Our current pantry is made up of very deep shelves that are within our kitchen cabinets. Small items are constantly getting lost in the back of the shelf, so I decided to add pull out drawers to our cabinets.
This simple addition has added some much-needed functionality and organization to the pantry. This drawer provides easy access to all of those hard-to-reach areas and it makes much better use of the cabinet space.
In this article, I’ll show you all you need to know to complete this project for your kitchen. The main tool you will need is the DrawerJig made by Milescraft. This incredibly handy little jig allowed me to quickly and easily install the drawer slides and the pull out drawer in the kitchen cabinet.
Disclaimer: This post is sponsored by Milescraft, but all opinions are 100% my own. This site contains product affiliate links. We may receive a commission if you make a purchase after clicking on one of these links.
Tools and Materials Needed for Adding Pull Out Drawers to Kitchen Cabinets
To complete this project, you will need:
- DrawerJig by Milescraft
- Face Clamps
- Table Saw or Circular Saw
- Wood Glue
- Power Drill
- Wood Screws
- Drawer Slides
- Orbital Sander
This DIY project is specifically for existing kitchen cabinets. There are a few things to look for before you tackle this project in your kitchen.
The first thing you need to check is if the shelves in your kitchen cabinets are removable or not. Some cabinet builders install permanent shelves, instead of shelves sitting on adjustable shelf pins. In order for this project to be completed, you will need to be able to remove the existing shelves in your kitchen cabinets.
In the pantry cabinet I will be working with, the shelves are sitting on adjustable shelf pins. I can’t remove the shelf pin hardware because I would like to continue to use the adjustable shelves above my new pull out drawer. Although this adds one extra small step when installing the new pull-out drawer, it is still completely doable and simple.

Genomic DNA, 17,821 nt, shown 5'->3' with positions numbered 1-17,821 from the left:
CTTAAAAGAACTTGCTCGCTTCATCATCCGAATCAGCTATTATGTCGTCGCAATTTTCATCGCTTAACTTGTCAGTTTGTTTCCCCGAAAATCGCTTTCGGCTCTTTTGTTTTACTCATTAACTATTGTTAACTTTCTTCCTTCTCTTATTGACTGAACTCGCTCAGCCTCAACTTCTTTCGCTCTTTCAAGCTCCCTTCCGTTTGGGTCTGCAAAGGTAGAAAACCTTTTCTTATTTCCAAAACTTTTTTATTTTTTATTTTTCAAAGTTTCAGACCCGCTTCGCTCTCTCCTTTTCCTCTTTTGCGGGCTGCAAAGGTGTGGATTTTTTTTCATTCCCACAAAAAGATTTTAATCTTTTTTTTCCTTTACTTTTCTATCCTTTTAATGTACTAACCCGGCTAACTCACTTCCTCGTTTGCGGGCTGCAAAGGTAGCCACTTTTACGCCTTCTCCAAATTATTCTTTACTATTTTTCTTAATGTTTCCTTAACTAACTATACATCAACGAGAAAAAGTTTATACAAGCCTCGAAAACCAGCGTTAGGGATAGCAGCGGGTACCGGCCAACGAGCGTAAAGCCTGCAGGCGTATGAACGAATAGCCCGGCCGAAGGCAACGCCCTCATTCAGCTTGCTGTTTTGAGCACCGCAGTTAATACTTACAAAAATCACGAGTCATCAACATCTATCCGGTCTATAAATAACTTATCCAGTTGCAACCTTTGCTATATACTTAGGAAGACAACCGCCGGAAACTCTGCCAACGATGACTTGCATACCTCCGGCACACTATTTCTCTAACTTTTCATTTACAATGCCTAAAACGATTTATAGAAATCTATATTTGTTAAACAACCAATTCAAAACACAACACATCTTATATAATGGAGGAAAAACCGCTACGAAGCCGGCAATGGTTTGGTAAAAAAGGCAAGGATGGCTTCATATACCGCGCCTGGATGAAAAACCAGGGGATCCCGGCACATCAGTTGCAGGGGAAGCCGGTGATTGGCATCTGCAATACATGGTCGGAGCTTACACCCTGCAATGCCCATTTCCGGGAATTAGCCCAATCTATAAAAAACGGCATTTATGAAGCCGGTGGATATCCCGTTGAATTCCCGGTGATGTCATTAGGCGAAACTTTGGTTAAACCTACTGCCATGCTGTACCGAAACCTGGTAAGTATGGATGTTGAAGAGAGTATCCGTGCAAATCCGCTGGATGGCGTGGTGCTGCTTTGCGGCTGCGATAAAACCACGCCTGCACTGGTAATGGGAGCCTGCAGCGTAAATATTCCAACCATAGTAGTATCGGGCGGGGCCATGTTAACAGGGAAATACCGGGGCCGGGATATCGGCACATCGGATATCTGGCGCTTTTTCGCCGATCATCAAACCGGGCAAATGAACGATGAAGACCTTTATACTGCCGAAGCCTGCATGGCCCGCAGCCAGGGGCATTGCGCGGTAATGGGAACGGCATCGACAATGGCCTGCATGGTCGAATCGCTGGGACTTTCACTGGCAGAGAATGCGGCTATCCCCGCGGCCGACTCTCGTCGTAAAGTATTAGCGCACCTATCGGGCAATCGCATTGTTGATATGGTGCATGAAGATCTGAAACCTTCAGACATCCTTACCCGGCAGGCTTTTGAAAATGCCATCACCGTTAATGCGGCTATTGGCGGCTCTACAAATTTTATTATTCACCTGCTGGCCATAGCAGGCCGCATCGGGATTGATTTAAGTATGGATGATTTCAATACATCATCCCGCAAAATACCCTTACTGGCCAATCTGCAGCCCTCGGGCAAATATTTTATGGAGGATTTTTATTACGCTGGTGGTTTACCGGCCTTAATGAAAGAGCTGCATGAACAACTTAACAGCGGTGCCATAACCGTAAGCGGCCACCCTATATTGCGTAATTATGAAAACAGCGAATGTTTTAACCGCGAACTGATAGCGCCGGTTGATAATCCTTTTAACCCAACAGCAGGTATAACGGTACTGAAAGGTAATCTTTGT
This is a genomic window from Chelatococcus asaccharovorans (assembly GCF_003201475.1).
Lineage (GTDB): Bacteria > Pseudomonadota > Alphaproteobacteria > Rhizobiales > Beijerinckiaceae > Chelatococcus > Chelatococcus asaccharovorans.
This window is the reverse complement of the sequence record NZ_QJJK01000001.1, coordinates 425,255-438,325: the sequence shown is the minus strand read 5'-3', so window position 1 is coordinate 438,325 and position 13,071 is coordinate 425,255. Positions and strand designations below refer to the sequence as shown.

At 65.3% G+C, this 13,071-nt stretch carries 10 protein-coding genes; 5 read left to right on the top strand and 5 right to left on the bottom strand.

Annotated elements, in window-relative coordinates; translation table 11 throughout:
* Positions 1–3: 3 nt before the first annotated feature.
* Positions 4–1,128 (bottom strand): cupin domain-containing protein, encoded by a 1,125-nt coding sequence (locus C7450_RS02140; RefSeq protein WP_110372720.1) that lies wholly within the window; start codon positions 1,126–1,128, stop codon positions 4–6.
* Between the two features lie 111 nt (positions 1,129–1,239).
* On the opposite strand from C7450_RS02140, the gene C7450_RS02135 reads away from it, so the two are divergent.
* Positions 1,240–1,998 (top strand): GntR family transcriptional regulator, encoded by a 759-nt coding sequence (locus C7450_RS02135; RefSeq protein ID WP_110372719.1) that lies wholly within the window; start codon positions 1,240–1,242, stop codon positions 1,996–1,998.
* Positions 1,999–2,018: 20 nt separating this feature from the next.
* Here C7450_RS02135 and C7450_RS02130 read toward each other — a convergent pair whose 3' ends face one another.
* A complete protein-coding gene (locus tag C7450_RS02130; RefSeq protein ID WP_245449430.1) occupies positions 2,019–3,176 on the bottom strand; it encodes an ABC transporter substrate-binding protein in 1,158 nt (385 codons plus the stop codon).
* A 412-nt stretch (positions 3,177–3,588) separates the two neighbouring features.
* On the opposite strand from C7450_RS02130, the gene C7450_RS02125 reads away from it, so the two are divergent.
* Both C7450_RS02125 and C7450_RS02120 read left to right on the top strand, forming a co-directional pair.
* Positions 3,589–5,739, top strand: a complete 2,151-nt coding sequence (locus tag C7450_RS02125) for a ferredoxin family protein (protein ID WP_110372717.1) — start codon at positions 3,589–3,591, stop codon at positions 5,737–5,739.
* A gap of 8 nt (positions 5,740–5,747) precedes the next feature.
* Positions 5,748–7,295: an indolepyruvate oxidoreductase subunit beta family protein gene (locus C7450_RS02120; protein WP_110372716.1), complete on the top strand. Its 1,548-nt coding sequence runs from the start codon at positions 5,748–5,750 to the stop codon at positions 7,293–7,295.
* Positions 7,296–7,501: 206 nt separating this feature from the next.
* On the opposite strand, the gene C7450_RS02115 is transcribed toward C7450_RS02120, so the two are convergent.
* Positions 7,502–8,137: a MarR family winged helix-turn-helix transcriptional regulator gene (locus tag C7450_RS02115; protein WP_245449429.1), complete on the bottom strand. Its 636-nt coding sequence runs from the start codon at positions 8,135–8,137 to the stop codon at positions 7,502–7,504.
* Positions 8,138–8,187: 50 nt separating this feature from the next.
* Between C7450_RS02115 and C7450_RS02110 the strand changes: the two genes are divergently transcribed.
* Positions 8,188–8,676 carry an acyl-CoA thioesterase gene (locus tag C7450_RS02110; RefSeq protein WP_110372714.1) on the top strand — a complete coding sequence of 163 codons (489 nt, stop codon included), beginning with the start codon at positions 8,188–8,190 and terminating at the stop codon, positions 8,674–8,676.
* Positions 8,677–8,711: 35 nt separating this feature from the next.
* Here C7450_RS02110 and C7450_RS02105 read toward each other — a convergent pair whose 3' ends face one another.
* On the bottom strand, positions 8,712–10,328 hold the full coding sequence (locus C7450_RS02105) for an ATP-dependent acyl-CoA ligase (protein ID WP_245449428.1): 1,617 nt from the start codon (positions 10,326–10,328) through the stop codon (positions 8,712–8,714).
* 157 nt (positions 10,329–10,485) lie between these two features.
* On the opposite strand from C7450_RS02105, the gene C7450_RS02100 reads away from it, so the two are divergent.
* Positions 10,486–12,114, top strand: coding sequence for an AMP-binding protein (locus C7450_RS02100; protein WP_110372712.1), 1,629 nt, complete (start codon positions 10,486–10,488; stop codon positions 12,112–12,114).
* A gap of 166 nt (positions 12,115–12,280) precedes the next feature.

Face Frame versus Frameless Cabinets
The next thing you need to check for is if the cabinet boxes have a face frame or if they are frameless. I cover the difference in face frame vs frameless cabinets in this post on how to install drawer slides on face frame cabinets.
For my particular project, I will be installing pull out shelves on face frame cabinets. However, the DrawerJig is compatible with frameless cabinets as well. The process to install the pull-out drawer will be slightly different when installing them on face frame cabinets versus frameless cabinets, although very similar.
Step 1: Remove the Shelf from the Kitchen Cabinet
Like I mentioned earlier, this project is for adding pull out shelves or drawers to existing kitchen cabinets. The shelves must be able to be removed, most likely because they are sitting on shelf pins.
Step 2: Prepare the Cabinet Box for the Drawer Slides
Before you can build the pull out drawer, you will need to find the correct measurements for the drawer and install the drawer slides to the inside of the cabinet box.
Install the spacers
The first step is to install spacers to the inside of the cabinet walls. This is because the pullout shelf is being installed on a face frame cabinet. The drawer slides would hit the inside of the face frame or door hinges if a spacer was not installed. It would not be functional if there isn’t a spacer added to the interior of the cabinet first.
Measure the distance that the face frame of your cabinet overhangs from the inside. For me, it was 1 1/8 inches.
I made the spacer out of thin sheets of plywood laminated together, but you can use whatever piece of wood you might have on hand. Just make sure the thickness of the wood is the same (or slightly thicker) than the face frame overhang.
Mark on the spacer where the shelf pin hardware is (if you have any). Trim the spacer to be able to fit in between the shelf pin hardware. Attach the spacer to the cabinet box with wood screws. The DrawerJig works great for this part of the project as well.
Be sure to drill pilot holes first and countersink the screw holes in order to hide the screw head. This will also ensure that the drawer slides sit flush on the spacers.
Step 3: Build the Pull Out Drawer
We will now find the measurements of the cabinet drawers, make the cuts, and assemble the pieces to build the drawer box.
Find the Measurements of the Drawer